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Wednesday, July 14, 2010

Netbeans 6.9 - Adding Basic Code Coverage

Netbeans 6.9 - Adding Basic Code Coverage


Netbeans provides (and has done so for quite some time) good JUnit test functions allowing you to with the click of a button generate unit tests. Due to the ease of using and generating unit tests it has encouraged me to use them and so Ive been adding them into my recent code. However, not long after adopting Unit tests on a broad scale I find myself wanting to know how well I'm doing with the use of tests. I need to have some sort of code coverage information. There are at least two main contenders in this area (in the Open Source market of-course) and these are:

These are both aimed at slightly different areas but both provide code coverage info. However, before going ahead and implementing these within Netbeans (and especially Im interested in Cobertura) I decided to use Netbeans 6.9 inbuilt plugin for code coverage (which is based on EMMA anyway).

Implementation of Code Coverage

It was very simple and what follows are the steps to get it to work:
  1. Go to the plugin manager in Netbeans and download and install the Code Coverage tool.
  2. Run your tests across the whole project.
  3. Right click on the project, go to the new 'Coverage' link and 'Activate Coverage Collection' which will allow your code to be instrumented.
  4. Re-run your tests.
  5. Then go to the 'Coverage' and 'Show Project Coverage Statistics'. These will only work after the code has been instrumented and the tests re-run with the instrumentation in place.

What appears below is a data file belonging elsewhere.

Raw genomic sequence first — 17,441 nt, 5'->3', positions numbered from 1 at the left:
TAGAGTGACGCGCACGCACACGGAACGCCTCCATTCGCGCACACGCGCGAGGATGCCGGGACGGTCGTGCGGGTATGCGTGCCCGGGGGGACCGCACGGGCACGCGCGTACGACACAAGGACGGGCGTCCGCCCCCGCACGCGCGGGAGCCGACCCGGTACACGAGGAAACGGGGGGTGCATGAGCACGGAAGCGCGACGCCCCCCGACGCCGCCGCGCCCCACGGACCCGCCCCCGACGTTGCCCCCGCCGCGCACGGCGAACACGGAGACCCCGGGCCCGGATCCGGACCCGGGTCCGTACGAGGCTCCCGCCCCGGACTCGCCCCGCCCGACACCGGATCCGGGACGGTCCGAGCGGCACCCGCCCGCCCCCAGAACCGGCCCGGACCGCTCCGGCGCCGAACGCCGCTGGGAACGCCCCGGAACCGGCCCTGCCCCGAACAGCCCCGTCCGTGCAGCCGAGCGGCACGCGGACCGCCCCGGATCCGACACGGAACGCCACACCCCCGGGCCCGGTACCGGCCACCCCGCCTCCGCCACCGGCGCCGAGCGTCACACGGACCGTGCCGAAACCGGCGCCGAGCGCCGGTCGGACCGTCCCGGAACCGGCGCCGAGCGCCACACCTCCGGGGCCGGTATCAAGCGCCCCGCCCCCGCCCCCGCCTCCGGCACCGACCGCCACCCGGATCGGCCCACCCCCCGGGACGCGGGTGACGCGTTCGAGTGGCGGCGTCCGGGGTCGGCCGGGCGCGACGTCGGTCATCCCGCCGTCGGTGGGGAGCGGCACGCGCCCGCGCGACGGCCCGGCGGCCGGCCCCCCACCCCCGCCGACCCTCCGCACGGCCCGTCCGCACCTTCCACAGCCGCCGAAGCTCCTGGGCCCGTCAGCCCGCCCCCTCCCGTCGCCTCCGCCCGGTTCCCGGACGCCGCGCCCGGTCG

This will then give you a report which will show the code coverage across your project for each class and also for the lines within the class and how many are covered by tests (i.e.: it'll look at the branch points like any coverage tool and check you have tests for each case). Furthermore it'll also highlight in your code, when you activate the coverage collection, highlighting which will paint covered code in light green and non-covered in light red so that at a glance you can see what is and isn't covered by tests in your code. Personally I switch this on, run the project stats, view them, see what classes are poorly covered, and then use the colour highlighting to see where I need more tests. However I don't leave it on all the time as I don't like my code painted red/green all the time.

Example Screenshot

The following is a screenshot of the code coverage project stats page along with how to activate it. The numbers indicate:

  1. The new 'coverage' link which appears as part of the plugin install.
  2. Shows where to start gathering stats (by getting the code to be instrumented) and where to trigger the project stats page to be displayed.
  3. The project stats page itself and some of the stats it displays showing class coverage, individual line level coverage etc.

Final Overview

In a future post Id like to look into implementing / using Cobertura in Netbeans and viewing the reports that Cobertura generates through Netbeans in some simple way, although this tool/plugin for viewing code coverage will be quite ample for the time being as it provides me with the ability to see code coverage across the project, the class level and even down to the line level through the coloured highlighting it provides.  This is enough to show me were I need to test more at this stage, with the future updates I think being more a fancy-shmancy kinda thing.

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